• Dog training knowledge
  • Split second timing
  • Temperament

Let’s face it. The main reasons most people turn to pain-causing dog collars — like shock collars, pinch/prong collars, choke collars — is because their dogs have habits they find VERY annoying.

Dog training while frustrated and wielding a remote that can cause deliberate (and sustained) pain is a recipe for nothing good.

Dog Training Disagreements
We are well aware that others do NOT object to the use of these kinds of dog training tools, either in general or in certain situations. We know the ways disagreement over these issues typically play out — especially online.

So, in the words of one of our Never Shock a Puppy Coalition members (Debbie Jacobs from

It’s not that we don’t understand your methods. We simply disagree with them.

A Humane Training Analogy
Think of it like this … Would you stay in any other relationship if the other person occasionally caused you physical pain “to teach you a lesson”?

Our Partners: Humane Society of Boulder Valley
So, welcome to the initial 8-week Never Shock a Puppy blog campaign, where we hope to raise awareness about humane dog training alternatives.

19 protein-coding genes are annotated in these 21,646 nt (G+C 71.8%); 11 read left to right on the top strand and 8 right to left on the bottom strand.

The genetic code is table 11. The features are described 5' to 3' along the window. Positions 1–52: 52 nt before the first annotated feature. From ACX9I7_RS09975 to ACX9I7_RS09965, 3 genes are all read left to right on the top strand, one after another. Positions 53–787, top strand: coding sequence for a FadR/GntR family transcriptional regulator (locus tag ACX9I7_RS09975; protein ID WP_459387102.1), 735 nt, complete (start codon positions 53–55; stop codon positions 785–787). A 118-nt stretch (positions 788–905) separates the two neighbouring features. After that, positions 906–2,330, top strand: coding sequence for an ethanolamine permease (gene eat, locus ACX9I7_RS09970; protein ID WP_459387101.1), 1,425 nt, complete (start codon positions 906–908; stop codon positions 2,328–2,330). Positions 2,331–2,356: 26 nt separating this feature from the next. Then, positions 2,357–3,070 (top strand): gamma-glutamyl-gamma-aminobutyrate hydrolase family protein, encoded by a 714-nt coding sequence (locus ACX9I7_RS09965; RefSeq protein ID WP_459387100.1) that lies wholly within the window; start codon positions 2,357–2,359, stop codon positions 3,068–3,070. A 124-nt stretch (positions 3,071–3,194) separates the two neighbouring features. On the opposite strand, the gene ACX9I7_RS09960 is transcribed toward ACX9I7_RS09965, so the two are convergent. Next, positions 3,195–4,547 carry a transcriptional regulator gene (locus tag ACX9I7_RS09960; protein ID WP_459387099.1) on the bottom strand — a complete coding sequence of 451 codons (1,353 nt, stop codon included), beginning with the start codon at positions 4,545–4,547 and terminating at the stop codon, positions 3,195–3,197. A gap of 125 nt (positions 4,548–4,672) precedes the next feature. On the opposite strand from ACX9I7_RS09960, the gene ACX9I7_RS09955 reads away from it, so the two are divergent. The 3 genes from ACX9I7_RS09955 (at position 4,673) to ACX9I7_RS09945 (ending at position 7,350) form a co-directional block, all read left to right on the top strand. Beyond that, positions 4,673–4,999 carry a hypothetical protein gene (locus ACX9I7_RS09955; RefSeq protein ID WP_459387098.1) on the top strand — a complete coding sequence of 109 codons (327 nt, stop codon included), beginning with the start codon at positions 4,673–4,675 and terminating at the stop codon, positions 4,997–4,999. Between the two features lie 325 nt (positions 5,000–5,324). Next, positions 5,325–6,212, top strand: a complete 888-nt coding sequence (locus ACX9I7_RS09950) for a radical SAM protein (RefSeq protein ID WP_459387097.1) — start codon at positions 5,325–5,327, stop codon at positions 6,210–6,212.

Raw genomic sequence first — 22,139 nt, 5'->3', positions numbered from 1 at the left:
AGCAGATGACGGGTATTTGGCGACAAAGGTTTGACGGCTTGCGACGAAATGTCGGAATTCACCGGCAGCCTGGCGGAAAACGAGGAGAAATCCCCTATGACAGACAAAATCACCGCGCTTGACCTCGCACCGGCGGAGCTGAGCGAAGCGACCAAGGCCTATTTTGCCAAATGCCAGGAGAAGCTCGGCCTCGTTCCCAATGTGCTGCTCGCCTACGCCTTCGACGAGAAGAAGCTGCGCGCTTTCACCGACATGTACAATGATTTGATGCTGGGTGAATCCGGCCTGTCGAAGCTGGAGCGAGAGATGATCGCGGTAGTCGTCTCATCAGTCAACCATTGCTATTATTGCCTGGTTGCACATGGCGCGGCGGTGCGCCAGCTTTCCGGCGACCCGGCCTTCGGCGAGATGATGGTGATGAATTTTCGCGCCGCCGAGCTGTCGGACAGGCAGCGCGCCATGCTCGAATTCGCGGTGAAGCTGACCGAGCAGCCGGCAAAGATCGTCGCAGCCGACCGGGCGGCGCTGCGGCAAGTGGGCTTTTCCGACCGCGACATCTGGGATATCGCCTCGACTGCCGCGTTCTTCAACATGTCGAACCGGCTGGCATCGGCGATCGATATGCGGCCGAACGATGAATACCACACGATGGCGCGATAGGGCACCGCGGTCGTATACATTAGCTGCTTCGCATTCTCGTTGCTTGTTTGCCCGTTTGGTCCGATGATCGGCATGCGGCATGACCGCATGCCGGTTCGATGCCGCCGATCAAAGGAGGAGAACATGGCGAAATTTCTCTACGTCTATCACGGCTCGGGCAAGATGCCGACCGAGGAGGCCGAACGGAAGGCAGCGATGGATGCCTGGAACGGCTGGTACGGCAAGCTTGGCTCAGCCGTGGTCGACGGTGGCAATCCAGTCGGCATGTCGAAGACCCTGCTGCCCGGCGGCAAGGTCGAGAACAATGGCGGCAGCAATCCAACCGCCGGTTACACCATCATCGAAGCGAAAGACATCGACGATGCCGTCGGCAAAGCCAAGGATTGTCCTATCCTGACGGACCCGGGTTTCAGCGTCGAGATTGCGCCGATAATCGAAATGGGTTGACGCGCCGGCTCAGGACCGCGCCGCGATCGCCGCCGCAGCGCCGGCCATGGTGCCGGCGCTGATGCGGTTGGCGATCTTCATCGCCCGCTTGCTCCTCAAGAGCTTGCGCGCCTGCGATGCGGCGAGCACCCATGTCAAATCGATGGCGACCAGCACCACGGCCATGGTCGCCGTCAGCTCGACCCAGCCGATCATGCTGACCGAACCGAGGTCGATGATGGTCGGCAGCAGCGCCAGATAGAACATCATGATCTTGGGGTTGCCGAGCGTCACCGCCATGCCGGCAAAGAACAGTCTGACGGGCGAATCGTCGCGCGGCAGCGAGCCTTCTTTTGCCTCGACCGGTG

We’ll give away some prizes.

And, we’ll raise (at least) $2,500 for the Humane Society of Boulder Valley‘s upcoming No-Choke Challenge (slated to begin November 2010), a like-minded and worthy cause.

Essentially, the money raised will buy 165 or so replacement dog collars or dog harnesses.

That’s 165 dogs who will no longer HURT in the process of learning.

Simply put, they have the resources and the staff do what we cannot, and that’s give MANY people (in Boulder, Colorado) new humane dog training tools in exchange for their pain-based collars.

We’re proud to partner with them on this effort because indeed there are other “humane societies” and animal rescue organizations that use shock collars and other punitive training tools/methods on dogs in their care.

How You Can Help!